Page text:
The Terminal Server Device Redirector Driver manages all activity within Remote Desktop Protocol. This kernel driver is composed of subcomponents like the RDP driver handling UIs (User Interfaces), data transfers, compressions, encryption, and framing.
The transport driver manages the protocol packaging, enabling it to be sent over the TCP/IP network.
Note: By default, all communication conducted during RDP sessions is encrypted with RC4 Block Cipher (by RSA).
How to use Remote Desktop Protocol
Now we will discuss how to set up Remote Desktop Protocol. The computer making the connection request must run RDP client software (Remote Desktop Connection), whereas the desktop receiving the connection request must run RDP server software. The latter software is called Remote Desktop Session Host (RDSH.) This tool allows devices with less powerful configurations to access/run full-featured programs as if they were installed directly on the machine local to the RDSH.
Most communication taking place between the connecting device and Remote Desktop Session Host transmits from the RDHS to the client device.
Note: Multiple/simultaneous remote sessions into a server are possible with RDP protocols.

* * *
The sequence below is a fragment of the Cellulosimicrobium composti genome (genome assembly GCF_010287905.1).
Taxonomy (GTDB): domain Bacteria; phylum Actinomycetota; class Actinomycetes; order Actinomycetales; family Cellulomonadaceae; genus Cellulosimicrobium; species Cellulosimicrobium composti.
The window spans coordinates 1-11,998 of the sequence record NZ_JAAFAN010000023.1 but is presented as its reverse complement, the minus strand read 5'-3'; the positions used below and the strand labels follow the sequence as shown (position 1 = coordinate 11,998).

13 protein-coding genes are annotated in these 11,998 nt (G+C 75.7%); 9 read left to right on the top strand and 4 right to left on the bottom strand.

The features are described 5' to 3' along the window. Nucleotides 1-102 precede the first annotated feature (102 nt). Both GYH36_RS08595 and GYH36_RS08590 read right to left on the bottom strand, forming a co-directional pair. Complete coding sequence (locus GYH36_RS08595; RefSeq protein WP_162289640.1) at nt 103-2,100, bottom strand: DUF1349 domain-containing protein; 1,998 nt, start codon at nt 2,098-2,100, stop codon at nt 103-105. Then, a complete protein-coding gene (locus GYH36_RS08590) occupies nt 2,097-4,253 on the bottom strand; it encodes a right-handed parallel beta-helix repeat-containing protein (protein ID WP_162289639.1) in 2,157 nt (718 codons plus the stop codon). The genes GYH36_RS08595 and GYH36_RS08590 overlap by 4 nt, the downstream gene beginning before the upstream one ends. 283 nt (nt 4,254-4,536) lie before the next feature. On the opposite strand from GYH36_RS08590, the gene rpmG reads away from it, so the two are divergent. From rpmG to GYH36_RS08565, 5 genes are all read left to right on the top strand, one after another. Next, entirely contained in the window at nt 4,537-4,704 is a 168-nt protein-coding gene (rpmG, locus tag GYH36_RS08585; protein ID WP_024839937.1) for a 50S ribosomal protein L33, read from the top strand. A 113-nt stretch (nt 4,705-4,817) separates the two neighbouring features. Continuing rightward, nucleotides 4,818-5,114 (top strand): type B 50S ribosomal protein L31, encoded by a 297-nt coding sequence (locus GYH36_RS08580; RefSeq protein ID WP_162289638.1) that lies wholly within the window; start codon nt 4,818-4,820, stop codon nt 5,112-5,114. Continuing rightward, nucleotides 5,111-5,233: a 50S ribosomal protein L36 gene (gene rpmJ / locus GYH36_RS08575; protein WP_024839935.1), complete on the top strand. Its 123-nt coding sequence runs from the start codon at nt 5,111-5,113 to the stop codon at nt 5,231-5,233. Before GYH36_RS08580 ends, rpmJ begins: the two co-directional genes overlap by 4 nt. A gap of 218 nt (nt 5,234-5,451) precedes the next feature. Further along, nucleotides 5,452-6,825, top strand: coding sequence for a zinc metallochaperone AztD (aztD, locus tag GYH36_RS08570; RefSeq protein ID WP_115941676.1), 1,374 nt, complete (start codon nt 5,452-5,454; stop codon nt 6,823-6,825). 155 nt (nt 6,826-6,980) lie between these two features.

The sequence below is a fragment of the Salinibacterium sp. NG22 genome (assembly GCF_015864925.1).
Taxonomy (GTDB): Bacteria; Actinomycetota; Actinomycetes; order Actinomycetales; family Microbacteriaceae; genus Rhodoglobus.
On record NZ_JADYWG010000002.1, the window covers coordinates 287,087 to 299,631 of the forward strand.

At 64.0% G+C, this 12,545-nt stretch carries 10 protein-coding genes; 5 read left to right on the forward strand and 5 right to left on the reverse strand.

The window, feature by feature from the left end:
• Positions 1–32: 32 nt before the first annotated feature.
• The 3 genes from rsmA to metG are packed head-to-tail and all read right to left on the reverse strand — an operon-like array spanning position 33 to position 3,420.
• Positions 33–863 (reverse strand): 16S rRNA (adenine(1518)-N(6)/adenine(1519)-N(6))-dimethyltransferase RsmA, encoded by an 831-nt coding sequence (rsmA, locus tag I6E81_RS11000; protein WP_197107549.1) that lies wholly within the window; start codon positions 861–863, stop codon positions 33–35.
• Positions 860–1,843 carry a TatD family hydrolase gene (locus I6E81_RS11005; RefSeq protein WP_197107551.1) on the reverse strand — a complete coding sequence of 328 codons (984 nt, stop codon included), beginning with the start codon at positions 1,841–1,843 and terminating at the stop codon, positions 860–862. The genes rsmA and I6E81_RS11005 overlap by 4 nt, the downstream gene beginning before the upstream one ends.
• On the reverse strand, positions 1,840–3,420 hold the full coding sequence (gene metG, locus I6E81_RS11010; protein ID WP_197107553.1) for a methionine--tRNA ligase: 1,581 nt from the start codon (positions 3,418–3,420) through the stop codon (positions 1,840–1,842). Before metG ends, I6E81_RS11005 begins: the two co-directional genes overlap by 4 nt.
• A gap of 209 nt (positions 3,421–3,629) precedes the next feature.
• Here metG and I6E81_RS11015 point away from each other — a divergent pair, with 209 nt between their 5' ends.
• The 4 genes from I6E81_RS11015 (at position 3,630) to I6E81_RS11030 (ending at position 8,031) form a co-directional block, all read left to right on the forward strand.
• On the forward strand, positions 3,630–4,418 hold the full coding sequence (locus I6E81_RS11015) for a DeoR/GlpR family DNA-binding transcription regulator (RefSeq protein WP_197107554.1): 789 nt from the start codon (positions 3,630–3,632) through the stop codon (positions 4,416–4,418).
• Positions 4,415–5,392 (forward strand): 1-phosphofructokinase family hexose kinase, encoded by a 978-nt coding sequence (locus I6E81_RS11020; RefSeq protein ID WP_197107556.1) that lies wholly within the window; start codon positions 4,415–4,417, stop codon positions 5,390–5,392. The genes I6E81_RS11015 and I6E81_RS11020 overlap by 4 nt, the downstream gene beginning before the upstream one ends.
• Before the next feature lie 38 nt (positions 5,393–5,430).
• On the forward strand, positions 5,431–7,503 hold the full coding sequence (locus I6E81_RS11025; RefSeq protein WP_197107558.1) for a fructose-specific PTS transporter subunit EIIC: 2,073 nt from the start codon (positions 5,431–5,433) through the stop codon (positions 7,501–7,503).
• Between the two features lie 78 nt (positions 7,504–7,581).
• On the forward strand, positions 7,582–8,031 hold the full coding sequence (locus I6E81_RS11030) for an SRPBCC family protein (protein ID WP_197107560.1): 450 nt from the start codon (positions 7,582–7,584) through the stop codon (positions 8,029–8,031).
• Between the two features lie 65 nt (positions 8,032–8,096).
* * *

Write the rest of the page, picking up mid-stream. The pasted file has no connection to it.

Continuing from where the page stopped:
All Windows OS computers have RDP server software installed by default, allowing them to accept connection requests without issue. However, the Remote Desktop Protocol client software (RDC), is only available to Windows Pro (and higher) users.
For example, Windows Home users will need to upgrade to Windows Pro (or a higher) to use Remote Desktop Connection (RDC).
Note: One way to circumvent upgrade costs is to try out alternative RDP client software options.
Remote Desktop Connection is one out of three client components of Microsoft’s Remote Desktop Services (RDS) thin-client architecture. RDS permits remote client machines (supported by Remote Desktop Protocol) to connect with Windows (or another OS running RDS).